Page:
Michael Philippou: Yeah, it was a jump scare in the film, but it was also a jump scare on set because she started doing it for real. It was actually really terrifying on set. 

Danny Philippou: We were hiding in the cupboard next to her, giving direction, and then she started bashing on the thing. And we were both in there just like, “Oh shit!” 

Michael Philippou: We were afraid she was gonna hit it so hard that the door would open with us in there and ruin the shot.

Danny Philippou: So she was super committed, and with the sound design, Michael was super hands-on. The sound designer, Emma Bortignon, was incredible. What her and her team did was incredible. Every time we’d give notes, they’d go away, and when they came back, it was like Christmas. We couldn’t believe the power of the sound. She even conveyed the different spirits through certain sounds, alluding to how they died.

Michael Philippou: Yeah, we learned so much. It was an amazing process. I care so much about sound and music, and I think I was a bit of a nuisance and a bit hard to work with, especially during the mix of the film. 

Danny Philippou: He was very hands on, to the point where he was like, “That’s a dB too loud.” The sound designer was like, “Shut up!”

Michael Philippou: I’m just really specific. They do manual fades when they’re mixing, and I can hear it when it drops too quickly. So I annoy people like that.

Danny Philippou: But Emma and her team were a ten out of ten. They’re the best.

There were some interesting gender dynamics in the film, and I appreciated how you didn’t call attention to any of it. It’s just there.

Danny Philippou: Thank you. Even with ethnicities and character dynamics, when you’re in that group of friends, those things are never really pointed out. Everyone’s just existing together. 

Michael Philippou: We grew up very multicultural, and we were all just friends. 

Danny Philippou: Nelly, who’s in that Sundance video, was like our older sister, and I looked up to her so much. So it’s just about trying to put some of that stuff on screen. Even in the rehearsals, we acted out scenes from the characters’ lives that aren’t in the film, just so we had that sense of history.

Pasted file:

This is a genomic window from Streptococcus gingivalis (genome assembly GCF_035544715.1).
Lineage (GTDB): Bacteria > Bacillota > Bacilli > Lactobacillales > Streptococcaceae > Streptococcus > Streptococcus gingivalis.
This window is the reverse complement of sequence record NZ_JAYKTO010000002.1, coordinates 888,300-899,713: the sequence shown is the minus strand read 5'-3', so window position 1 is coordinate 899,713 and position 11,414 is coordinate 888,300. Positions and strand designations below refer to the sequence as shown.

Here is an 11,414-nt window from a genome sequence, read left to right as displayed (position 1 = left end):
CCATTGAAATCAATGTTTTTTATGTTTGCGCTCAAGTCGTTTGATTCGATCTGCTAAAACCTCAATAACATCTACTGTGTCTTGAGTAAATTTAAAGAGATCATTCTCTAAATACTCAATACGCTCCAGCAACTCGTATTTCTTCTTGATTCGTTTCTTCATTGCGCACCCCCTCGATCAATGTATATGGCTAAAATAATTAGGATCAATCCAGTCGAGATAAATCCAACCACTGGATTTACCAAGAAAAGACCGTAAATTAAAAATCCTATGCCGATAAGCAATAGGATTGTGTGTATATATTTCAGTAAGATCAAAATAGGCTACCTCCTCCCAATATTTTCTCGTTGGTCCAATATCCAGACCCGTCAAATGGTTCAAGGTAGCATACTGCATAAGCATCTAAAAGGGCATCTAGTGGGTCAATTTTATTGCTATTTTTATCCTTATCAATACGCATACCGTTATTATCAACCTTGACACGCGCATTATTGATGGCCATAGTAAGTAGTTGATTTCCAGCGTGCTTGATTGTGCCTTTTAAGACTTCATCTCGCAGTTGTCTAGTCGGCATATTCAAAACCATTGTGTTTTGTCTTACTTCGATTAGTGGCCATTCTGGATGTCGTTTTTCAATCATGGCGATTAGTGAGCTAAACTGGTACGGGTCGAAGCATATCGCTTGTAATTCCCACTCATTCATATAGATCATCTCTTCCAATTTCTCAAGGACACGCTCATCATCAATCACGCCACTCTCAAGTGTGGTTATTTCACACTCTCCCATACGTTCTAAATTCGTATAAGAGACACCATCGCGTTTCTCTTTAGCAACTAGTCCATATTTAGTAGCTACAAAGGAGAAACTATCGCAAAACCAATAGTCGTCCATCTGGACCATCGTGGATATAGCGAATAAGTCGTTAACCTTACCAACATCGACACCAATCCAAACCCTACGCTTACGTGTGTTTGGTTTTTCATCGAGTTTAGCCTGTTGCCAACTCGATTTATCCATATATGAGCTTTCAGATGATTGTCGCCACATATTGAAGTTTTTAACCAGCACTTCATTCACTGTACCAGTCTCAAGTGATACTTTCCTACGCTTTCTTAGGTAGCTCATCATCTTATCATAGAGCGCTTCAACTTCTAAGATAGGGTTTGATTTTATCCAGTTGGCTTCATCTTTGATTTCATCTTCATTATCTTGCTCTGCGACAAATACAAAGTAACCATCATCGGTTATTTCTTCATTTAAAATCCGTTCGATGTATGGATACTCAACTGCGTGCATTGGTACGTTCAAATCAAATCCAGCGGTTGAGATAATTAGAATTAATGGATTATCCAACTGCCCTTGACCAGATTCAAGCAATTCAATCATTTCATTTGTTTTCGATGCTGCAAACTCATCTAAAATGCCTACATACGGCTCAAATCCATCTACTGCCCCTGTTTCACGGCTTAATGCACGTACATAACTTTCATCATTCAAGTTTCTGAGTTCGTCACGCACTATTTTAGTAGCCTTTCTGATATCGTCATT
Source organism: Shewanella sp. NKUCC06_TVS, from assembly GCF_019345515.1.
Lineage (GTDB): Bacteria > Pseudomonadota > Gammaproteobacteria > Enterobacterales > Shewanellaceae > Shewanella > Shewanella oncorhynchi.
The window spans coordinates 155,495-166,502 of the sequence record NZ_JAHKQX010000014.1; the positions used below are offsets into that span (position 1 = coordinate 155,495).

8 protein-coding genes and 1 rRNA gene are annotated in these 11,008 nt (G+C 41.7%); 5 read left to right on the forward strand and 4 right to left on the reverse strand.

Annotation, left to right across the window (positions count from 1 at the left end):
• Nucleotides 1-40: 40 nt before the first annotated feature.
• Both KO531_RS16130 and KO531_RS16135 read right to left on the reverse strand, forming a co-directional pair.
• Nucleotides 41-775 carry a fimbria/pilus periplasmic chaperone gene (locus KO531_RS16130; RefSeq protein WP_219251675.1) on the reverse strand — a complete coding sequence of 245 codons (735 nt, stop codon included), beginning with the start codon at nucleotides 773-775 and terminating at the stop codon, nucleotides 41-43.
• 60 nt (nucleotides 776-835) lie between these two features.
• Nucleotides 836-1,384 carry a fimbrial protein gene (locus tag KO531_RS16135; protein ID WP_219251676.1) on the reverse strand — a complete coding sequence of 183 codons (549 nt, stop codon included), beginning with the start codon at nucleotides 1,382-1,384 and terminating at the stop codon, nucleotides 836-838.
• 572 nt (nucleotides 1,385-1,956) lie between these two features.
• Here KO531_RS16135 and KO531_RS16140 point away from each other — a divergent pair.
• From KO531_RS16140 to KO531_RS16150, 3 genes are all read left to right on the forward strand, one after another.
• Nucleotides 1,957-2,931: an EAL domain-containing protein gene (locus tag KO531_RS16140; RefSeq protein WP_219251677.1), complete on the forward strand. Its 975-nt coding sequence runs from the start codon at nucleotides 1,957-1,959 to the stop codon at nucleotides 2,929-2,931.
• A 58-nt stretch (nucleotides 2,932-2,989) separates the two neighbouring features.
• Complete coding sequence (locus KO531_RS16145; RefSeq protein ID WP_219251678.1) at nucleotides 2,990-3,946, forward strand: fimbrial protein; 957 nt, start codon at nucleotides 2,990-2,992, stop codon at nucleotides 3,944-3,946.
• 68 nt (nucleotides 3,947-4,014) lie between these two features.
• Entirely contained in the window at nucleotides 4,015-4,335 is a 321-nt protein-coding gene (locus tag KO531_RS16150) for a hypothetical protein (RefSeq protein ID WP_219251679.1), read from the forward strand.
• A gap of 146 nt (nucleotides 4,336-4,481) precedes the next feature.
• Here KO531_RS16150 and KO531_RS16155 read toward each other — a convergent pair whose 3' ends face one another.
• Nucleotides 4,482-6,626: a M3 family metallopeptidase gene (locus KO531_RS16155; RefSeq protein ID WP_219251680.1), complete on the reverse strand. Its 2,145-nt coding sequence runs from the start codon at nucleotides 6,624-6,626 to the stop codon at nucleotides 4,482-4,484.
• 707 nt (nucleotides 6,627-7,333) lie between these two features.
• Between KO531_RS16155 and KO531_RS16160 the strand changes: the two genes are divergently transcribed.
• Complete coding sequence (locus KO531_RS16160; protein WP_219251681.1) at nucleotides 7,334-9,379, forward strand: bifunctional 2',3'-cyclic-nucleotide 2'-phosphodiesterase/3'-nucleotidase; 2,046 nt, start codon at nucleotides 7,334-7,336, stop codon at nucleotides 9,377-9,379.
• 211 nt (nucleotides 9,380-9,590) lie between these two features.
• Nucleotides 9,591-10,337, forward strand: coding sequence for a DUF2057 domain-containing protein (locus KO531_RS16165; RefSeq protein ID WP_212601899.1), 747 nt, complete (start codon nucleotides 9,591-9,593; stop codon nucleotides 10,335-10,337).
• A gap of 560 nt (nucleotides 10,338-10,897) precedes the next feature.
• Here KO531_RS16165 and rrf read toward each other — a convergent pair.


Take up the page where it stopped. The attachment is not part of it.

Sam Raimi has Bruce Campbell. James Wan has Patrick Wilson. Have you found your version of that collaborator yet? 

Danny Philippou: Oh my God, I hope it’s Sophie Wilde.

Michael Philippou: Doing a second film where Sophie isn’t the lead is terrifying to me. It feels like whoever the next person is, they’ve got massive boots to fill. 

Danny Philippou: Impossible boots to fill, it seems. 

Michael Philippou: Oh man, the idea of doing something without Sophie is now a bit daunting. Even a lot of the crew, actually. Our DP, Aaron McLisky, we want him on everything. Samantha Jennings, we want her to produce everything. We had such an amazing cast and crew, and I want to bring as many of them back as possible. 

Danny Philippou: We made a deal with Sophie that for every film that we do, even if it’s a small part or background extra, she has to appear in it in some form or another. And she’s agreed. So, if this is in print, we’re gonna highlight it. We really want her back.

Michael Philippou: When she doesn’t, highlight that too because you’re a fraud. 

Danny Philippou: (Laughs.) 

You mentioned your DP’s name, Aaron McLisky, so I’m going to cut him out of this just to keep things consistent with that Sundance Programming Guide. (Writer’s Note: In their Sundance vlog, the brothers gave McLisky a hard time about being omitted from the festival magazine.)

The Brothers Philippou: (Danny and Michael jump out of their seats and explode with laughter.)

Michael Philippou: Poor McLisky! 

Danny Philippou: Oh my God, that is so funny. 

Michael Philippou: I couldn’t help but make fun of him for it. It’s kind of a blessing in disguise. If less people know about him, the more we can use him.

***
Talk to Me is now playing in movie theaters. This interview was edited for length and clarity.